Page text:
U.S. Supreme Court
‘I am the dream and the hope of the slave’: Ketanji Brown Jackson sees promise in historic confirmation
Speaking with emotion during a White House event, Judge Ketanji Brown Jackson credited pathbreaking leaders and generations of persevering Americans for her historic confirmation to the U.S. Supreme Court.
Helping light the way were Martin Luther King Jr., Justice Thurgood Marshall and Judge Constance Baker Motley, Jackson said during the celebratory event on Friday. “The path was cleared for me so that I might rise to this occasion,” Jackson said.
Jackson said she is standing on the shoulders of generations of Americans who never had the kind of opportunity available to her, but who still believed in the promise of America.
Jackson’s grandparents on both sides had no more than a grade school education. Her parents went to racially segregated schools growing up. She has achieved far more than what her grandparents ever could have imagined, Jackson said.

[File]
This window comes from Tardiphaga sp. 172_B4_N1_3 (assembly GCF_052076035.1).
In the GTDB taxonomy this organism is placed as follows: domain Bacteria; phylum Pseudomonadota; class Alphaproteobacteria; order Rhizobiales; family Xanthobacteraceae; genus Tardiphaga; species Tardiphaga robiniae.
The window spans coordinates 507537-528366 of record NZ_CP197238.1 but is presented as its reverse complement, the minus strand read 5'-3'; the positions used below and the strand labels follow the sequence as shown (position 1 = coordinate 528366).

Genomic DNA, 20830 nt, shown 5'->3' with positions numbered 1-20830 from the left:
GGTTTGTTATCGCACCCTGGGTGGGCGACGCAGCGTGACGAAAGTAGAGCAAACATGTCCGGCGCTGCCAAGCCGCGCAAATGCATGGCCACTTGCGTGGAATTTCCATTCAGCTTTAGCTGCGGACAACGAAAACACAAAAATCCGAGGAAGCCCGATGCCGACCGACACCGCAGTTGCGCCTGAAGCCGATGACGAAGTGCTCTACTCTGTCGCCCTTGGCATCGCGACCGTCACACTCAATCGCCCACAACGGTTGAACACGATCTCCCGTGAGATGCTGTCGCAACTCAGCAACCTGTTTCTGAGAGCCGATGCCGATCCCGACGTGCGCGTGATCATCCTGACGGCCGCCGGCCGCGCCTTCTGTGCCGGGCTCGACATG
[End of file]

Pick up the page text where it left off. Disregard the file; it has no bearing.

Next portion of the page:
“I am the dream and the hope of the slave,” Jackson said, borrowing from poet Maya Angelou.
Jackson began her speech by thanking the many people who have helped her along the way. Throughout her remarks, she dabbed her eyes and her nose with a tissue.
Jackson said she has been flooded with cards and notes from people expressing how much this moment means to them. The notes from children were particularly cute and especially meaningful, she said. “They speak directly to the hope and promise of America.”
It has taken 232 years and 115 prior appointments for a Black woman to be selected to serve on the U.S. Supreme Court, Jackson said. “But we’ve made it,” she said to applause. “We’ve made it. All of us.”